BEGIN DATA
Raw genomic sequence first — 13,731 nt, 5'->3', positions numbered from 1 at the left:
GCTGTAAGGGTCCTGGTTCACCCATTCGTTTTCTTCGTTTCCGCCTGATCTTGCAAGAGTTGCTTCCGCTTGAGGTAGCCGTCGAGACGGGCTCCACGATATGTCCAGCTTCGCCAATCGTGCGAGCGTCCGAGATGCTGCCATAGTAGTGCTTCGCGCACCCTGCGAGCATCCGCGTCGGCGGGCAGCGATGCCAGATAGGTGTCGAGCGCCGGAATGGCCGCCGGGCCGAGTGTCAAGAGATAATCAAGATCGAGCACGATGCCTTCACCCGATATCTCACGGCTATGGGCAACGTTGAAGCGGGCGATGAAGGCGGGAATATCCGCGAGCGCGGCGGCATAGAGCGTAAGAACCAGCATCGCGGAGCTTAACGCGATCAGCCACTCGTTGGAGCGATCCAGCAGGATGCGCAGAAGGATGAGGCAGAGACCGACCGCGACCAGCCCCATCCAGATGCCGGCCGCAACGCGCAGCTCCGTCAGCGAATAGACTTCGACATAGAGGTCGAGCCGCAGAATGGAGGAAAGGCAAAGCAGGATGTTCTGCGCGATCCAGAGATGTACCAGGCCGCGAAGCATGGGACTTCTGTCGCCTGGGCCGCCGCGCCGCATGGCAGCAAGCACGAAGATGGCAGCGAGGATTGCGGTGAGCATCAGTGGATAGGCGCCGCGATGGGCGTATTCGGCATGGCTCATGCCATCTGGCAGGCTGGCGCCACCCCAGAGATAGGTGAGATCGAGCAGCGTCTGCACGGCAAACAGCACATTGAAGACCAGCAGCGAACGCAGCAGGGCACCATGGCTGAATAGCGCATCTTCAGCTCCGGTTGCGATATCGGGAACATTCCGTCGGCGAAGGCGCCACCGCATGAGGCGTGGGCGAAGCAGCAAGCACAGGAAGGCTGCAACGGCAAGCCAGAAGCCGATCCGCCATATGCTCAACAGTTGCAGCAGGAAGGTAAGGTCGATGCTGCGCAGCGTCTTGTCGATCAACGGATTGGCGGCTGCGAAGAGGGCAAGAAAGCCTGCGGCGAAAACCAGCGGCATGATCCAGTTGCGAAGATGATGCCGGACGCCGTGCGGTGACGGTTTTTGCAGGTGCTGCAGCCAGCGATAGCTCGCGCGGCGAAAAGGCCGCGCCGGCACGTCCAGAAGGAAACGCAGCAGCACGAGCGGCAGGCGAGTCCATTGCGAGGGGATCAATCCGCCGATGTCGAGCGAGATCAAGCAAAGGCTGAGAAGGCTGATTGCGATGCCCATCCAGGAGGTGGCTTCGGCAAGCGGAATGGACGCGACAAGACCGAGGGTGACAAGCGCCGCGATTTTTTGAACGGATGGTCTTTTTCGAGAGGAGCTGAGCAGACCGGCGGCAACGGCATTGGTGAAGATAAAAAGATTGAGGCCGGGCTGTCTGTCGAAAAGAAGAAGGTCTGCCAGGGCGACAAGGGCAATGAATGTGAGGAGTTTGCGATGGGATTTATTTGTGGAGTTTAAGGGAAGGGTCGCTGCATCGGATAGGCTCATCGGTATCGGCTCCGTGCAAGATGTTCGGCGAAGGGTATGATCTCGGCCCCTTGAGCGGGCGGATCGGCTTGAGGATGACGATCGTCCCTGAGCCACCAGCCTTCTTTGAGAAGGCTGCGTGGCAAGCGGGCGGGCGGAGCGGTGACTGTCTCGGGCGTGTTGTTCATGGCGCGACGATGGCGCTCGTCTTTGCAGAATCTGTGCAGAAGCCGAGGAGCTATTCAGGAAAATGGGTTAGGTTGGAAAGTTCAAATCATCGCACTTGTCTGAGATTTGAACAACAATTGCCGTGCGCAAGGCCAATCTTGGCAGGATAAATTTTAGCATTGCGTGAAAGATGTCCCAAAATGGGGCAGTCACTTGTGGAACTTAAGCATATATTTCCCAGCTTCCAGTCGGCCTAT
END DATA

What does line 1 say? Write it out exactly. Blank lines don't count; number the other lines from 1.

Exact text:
Raw genomic sequence first — 13,731 nt, 5'->3', positions numbered from 1 at the left: